Lawyers, Candle-stick Makers, etc.

“Legal disclaimer”: I have a lot of friends (well, a couple of  ’em at least!) who are lawyers; this is NOT aimed at them.


While sitting in front of the TV, I notice that there are a LOT of  “wrongful” – (death), (sickness), (accident), (injury) case offers that, if you call their number you most certainly will get a substantial settlement.  Asbestos, bad medicine, auto accident or whatever, there is almost always a lawyer out there who is willing to handle your case. I call them “ambulance chasers”.


The legal profession is divided into at least two factions – bad lawyers and worse lawyers. Actually, I guess a good division would be “corporate” lawyers who work primarily for one firm and handle their legal work – usually a lot of paperwork. If court action is resultant then they would do their best in representing “the company”.

Then there are the others who make a (good) living off of the general public, whether in civil or criminal action. First is the “free consultation”; usually 7 minutes  — and that is taken up in getting your address & billing information. After that, their time is worth (to them) about $1,000.00 per minute.

Like insurance and doctors, generally lawyers are good when/if you need one. First of all, if you have to go to court, unless you have a law degree, you don’t want to (mis) represent yourself. The legal profession is like a union; unless you use one of their kind, they will rip you to shreds! Combined with the fact that MOST judges are also lawyers – well, that should tell you something.

For that reason, when you have the option, choose a jury trial. At least some of the people on the jury will be able to ascertain the facts in an unbiased, impartial way.


Now, getting back to the “TV lawyers”, in my opinion they are the lowest of the group. They feed on your emotions, giving you hope that somehow they are going to get something for you (or your survivors).

Topping the list (or rather, at the bottom) are the “Class Action Suit” lawyers. They are the ones who send you a form in the mail, or by e-mail or in a TV ad, telling you that a suit is being filed by a “number of people” against (usually) a large firm or business. You are told that you might have been a customer of said store and that you may have money due you in this case. They invite you to be a part of the suit.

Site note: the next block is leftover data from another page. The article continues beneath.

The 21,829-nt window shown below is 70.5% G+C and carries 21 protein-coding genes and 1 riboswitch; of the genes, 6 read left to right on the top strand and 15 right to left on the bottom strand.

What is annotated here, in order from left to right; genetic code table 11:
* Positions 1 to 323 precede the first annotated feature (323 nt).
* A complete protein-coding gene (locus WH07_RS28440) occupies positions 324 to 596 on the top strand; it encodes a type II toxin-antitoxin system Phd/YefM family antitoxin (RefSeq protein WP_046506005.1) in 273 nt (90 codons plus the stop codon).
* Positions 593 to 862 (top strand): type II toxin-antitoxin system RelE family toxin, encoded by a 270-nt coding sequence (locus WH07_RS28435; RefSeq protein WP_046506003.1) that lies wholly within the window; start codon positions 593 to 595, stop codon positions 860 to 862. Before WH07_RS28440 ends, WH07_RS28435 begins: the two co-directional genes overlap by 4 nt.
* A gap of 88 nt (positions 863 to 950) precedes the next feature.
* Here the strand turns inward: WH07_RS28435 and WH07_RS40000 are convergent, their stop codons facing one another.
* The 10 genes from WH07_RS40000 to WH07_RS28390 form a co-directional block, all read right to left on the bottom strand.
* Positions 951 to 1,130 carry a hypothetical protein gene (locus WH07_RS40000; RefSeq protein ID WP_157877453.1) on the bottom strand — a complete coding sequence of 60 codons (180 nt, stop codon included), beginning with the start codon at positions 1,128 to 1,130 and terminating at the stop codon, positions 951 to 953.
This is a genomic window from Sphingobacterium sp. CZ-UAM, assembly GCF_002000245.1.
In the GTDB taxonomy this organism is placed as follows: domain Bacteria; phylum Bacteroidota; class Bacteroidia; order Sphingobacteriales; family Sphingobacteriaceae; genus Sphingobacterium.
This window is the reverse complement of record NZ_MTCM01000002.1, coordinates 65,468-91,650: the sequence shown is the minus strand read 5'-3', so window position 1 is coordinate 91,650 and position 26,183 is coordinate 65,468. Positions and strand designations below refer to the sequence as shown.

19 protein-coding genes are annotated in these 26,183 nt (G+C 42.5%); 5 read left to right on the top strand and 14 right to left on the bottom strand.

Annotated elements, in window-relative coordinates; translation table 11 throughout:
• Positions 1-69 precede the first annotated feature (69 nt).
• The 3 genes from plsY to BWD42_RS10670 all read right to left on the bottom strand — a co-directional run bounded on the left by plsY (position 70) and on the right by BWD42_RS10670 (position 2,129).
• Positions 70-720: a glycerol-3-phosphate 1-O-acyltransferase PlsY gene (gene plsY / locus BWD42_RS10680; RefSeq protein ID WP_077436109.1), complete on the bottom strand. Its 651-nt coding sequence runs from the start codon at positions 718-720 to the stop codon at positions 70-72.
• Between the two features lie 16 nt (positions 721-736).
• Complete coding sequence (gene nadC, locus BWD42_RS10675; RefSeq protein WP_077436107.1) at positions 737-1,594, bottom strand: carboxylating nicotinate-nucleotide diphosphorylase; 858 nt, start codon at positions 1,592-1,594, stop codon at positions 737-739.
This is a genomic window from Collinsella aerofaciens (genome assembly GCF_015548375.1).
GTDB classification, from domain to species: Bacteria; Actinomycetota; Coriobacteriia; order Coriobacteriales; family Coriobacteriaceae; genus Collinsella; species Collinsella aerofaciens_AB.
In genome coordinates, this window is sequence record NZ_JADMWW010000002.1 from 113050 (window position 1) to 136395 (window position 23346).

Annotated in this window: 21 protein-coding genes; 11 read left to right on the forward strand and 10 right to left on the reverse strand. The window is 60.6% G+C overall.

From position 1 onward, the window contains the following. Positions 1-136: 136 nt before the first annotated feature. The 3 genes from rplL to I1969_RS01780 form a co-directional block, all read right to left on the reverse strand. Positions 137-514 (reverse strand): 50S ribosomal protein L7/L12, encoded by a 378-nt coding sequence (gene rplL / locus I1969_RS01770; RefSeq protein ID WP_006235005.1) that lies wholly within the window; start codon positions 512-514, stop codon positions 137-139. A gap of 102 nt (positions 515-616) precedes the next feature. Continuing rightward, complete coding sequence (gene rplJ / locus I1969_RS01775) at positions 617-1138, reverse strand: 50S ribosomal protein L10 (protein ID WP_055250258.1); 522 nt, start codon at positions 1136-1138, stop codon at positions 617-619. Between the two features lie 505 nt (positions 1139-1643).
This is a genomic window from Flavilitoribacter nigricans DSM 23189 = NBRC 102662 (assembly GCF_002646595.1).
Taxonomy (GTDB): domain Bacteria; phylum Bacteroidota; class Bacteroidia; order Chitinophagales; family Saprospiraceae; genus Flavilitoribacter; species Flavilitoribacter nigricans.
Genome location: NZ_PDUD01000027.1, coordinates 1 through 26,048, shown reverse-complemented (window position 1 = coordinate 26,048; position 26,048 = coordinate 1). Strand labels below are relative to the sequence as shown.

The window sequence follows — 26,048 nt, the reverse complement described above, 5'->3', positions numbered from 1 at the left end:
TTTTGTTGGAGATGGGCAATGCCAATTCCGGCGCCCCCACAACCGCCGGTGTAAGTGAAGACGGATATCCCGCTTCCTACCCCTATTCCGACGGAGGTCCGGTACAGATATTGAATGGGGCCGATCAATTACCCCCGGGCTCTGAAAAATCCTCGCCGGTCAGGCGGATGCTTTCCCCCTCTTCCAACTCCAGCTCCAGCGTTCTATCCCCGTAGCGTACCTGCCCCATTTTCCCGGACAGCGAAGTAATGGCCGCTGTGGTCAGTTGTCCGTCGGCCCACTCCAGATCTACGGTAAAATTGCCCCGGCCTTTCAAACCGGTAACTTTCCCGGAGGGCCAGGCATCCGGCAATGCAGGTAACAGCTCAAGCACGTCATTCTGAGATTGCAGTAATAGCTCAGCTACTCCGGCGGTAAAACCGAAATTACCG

Sounds good, huh? Well, again, READ the fine print! In most cases it will reveal to you that, because there are so many who have been affected in this suit that you may not expect a large individual settlement. It will also tell you, if you have a large enough magnifying glass, that the (your)  attorneys will be paid first, then the leftover will be divided up among the complainants.

In an actual case, I had bought a printer made by HP. Embedded in the printer was a “chip” that monitored the ink levels. When you only had about 10% ink left, the printer would warn you, and some models “barked” at you until you replaced the cartridge with a (genuine) HP cart. A  class-action suit was filed. It was a shoo-in for the participants; you’ll get some money back because HP forced you to buy more ink when it  in fact wasn’t completely empty.

The class-action suit was won. When the long distribution form came in the mail, and after reading every word, it revealed that each consumer, upon request, would receive $1.26 (that’s right – a buck and a quarter). It also showed that the lawyers would receive no more than $100,000.00 each for their part in the case. “So say de judge; so shall it be”.

Oh, I still have and use that HP printer. I usually bark back at it.


And, finally, the words “Tort Reform” occasionally appear, especially in political campaigns. Tort may be defined as a personal injury; or as “a civil action other than a breach of contract.” A person who suffers a tortious injury is entitled to receive “damages”, usually monetary compensation, from the person or people responsible — or liable — for those injuries. Tort law defines what is a legal injury and, therefore, whether a person may be held liable for an injury they have caused.

Basically, “Tort Reform” is a proposal to limit just how much a party can receive as damages. As an example, if you own a fast food joint and a customer spills a cup of hot coffee in her lap after receiving it at the drive-thru window, she would not be able to receive a settlement of $12 MILLION dollars; a lesser, more reasonable amount would be limited by the court.

Remember, the lawyer gets a percentage of any settlement. For them, the higher the better! So, the legal profession is against tort reform.


In closing, at least for this part, stay out of court! If you must go, ask if you can bring a “service animal” with you, preferably a pet lioness. Then you will probably get a fair shake!



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